THE BBC's news chief and her deputy have been temporarily replaced while the broadcaster deals with the fallout from coverage of a child abusescandal that forced its director general to resign, the broadcaster said yesterday.
Helen Boaden, the BBC's director of news and current affairs, and her deputy, Stephen Mitchell, have handed over their responsibilities to others for the time being "to address the lack of clarity around the editorial chain of command," the corporation said.
"Consideration is now being given to the extent to which individuals should be asked to account further for their actions and if appropriate, disciplinary action will be taken," it said.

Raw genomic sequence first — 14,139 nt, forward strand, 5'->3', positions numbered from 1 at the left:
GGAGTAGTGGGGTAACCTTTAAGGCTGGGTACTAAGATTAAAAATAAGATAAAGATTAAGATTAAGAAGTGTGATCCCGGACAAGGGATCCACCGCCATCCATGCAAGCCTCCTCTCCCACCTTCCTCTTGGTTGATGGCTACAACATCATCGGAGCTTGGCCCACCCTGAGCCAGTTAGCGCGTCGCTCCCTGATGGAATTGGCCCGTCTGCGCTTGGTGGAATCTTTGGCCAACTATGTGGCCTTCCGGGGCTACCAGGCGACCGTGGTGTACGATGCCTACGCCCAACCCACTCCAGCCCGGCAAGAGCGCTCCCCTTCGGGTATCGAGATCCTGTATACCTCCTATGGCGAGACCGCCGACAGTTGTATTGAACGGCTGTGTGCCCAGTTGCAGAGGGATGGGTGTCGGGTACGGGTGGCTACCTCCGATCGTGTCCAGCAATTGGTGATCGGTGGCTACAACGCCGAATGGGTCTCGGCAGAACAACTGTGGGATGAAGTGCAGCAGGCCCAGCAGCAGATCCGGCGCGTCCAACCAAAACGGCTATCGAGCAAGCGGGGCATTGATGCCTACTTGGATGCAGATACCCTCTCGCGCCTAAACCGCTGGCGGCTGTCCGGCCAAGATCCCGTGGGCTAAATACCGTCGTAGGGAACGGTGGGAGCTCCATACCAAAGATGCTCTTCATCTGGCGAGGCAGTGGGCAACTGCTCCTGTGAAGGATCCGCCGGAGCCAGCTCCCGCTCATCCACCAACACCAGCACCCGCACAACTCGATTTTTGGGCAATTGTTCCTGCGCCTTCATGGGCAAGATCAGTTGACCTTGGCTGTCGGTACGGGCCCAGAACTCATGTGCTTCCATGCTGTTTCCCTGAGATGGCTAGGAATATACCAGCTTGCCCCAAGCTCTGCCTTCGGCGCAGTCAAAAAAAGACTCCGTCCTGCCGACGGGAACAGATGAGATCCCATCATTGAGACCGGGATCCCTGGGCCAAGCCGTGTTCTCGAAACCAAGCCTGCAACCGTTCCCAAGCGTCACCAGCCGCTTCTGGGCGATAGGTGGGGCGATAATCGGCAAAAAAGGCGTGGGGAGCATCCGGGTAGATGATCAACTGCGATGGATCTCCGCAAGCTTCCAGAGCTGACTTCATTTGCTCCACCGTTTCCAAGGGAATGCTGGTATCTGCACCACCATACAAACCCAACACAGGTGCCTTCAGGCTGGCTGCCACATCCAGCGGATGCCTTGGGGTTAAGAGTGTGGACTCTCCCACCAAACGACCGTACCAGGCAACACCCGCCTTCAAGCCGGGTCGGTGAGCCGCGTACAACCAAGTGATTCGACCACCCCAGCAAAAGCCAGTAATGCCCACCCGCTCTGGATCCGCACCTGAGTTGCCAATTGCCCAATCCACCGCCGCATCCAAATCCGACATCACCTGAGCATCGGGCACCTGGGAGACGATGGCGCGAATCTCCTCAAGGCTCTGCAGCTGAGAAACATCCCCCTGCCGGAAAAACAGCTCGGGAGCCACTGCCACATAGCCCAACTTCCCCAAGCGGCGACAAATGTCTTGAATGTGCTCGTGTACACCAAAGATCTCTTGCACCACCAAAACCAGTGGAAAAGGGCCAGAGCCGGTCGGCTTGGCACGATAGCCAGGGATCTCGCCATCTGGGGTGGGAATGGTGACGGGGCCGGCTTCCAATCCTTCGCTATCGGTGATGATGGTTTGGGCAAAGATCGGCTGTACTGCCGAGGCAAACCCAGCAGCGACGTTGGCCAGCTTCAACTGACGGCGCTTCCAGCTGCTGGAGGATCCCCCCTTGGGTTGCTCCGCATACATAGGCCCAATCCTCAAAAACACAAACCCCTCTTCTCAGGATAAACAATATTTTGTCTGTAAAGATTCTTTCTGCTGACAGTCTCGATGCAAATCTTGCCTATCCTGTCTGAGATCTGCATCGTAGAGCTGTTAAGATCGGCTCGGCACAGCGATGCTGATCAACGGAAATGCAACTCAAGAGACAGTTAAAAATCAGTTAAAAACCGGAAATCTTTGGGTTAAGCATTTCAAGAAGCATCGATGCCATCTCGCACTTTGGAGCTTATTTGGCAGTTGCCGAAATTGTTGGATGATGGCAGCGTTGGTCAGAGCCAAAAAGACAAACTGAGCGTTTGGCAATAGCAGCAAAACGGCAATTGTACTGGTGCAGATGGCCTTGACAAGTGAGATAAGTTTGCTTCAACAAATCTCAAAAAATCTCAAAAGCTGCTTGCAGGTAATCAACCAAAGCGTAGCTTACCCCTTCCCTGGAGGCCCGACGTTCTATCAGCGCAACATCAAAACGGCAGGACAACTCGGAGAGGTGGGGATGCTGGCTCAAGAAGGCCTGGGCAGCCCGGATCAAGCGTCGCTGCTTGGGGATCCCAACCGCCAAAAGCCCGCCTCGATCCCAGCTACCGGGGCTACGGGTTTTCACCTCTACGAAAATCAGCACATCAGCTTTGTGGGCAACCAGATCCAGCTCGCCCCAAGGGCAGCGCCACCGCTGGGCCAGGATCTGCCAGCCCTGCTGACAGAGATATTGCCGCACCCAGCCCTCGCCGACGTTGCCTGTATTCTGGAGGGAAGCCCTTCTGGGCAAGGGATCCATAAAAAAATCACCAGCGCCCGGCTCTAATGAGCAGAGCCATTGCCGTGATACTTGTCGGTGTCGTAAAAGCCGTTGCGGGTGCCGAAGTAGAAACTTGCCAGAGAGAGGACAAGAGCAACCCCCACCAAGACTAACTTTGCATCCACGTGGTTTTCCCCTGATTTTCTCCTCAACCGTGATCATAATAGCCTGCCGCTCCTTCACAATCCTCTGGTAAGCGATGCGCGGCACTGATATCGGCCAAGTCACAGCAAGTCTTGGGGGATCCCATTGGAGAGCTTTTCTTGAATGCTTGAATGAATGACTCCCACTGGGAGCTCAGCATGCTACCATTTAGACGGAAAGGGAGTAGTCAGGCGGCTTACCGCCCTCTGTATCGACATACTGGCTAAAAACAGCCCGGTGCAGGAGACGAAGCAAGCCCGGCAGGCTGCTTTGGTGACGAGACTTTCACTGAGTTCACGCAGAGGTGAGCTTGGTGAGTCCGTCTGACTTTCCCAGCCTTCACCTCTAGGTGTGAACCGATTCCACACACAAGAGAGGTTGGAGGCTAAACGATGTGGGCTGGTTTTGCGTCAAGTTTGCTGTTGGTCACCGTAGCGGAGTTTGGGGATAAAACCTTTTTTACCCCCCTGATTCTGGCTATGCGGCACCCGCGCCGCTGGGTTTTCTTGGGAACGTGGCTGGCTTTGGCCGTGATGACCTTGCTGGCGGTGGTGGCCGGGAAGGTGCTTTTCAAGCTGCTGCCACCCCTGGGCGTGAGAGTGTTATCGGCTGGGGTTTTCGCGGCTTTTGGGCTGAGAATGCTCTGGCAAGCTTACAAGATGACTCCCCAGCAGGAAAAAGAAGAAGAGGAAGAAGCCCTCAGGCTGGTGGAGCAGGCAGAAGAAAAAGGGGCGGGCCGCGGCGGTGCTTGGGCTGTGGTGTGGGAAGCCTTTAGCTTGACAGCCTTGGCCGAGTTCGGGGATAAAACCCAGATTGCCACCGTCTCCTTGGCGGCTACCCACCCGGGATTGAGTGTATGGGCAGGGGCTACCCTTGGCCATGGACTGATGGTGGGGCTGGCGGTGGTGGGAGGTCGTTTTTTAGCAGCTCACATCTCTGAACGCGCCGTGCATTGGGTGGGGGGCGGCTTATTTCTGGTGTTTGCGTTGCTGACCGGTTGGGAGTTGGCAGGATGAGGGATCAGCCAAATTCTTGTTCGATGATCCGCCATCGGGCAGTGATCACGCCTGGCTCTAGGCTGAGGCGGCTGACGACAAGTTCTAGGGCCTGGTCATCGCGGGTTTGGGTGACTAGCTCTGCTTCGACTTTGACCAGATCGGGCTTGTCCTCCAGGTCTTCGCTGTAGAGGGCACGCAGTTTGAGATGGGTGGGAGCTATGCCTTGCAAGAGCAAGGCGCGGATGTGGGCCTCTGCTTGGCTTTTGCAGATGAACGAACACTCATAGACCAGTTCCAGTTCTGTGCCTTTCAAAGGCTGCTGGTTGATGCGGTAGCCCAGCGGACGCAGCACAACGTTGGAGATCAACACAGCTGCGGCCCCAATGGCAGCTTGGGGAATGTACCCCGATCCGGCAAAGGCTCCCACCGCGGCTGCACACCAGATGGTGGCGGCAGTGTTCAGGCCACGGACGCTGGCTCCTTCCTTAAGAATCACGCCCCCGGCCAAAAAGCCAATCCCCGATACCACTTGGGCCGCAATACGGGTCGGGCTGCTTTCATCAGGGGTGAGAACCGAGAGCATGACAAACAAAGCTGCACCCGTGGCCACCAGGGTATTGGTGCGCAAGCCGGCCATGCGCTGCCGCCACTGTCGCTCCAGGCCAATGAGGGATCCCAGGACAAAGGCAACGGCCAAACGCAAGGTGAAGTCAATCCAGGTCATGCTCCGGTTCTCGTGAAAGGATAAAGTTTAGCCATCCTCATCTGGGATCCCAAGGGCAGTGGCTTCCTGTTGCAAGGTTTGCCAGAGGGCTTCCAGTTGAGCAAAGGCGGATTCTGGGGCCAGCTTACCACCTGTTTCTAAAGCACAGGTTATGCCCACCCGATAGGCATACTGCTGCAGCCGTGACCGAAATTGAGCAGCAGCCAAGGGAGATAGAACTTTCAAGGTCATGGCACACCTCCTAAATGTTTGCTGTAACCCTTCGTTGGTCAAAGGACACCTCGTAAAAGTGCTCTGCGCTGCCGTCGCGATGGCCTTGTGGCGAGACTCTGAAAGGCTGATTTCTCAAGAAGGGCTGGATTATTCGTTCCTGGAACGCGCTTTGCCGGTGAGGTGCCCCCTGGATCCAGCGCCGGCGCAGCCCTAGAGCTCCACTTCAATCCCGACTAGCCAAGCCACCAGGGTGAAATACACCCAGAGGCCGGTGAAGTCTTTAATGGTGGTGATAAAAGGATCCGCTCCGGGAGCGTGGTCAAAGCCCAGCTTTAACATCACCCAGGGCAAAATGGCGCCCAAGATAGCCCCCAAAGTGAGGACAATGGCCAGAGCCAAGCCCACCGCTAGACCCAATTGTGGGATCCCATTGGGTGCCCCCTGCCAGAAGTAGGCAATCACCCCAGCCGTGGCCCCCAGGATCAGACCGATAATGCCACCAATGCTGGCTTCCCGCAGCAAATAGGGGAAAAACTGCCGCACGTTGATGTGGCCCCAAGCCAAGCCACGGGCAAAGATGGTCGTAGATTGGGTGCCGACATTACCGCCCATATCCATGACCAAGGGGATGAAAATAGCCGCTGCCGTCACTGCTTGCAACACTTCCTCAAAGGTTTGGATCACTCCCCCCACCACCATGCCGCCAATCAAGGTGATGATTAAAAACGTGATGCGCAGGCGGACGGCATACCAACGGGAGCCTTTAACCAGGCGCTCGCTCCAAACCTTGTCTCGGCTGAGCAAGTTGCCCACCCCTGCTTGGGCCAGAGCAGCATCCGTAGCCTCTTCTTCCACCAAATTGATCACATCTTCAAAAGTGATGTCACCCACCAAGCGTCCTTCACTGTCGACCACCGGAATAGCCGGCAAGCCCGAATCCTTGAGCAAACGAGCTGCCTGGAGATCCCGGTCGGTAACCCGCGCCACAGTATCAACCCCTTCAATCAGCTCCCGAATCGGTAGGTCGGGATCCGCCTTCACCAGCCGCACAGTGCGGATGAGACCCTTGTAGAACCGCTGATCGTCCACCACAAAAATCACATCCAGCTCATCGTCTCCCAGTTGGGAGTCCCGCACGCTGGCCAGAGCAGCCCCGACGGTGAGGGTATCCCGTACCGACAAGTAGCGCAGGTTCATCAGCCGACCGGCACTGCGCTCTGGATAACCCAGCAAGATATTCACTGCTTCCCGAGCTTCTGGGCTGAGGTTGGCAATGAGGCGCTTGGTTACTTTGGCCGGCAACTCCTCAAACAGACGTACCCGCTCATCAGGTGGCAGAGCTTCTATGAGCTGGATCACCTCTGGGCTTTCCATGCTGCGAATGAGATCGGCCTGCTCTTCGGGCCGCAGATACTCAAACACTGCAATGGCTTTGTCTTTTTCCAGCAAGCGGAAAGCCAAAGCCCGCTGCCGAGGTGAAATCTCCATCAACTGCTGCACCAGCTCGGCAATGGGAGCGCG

The BBC, meanwhile, faced criticism for agreeing to a 450,000 pound (US$715,000) payoff - a year's salary - for George Entwistle, who resigned as director general on Saturday after a BBC news program bungled reports that powerful Britons sexually abused children.
UK Prime Minister David Cameron's spokesman yesterday criticized the payoff for Entwistle, who led the BBC for just 54 days.
"Clearly, it is hard to justify a sizeable payoff of that sort," spokesman Steve Field said.
However, the prime minister gave his support to Chris Patten, the embattled chairman of the BBC Trust, the corporation's governing body.
"The important thing is for Chris Patten to lead the BBC out of its present difficulties," Field said.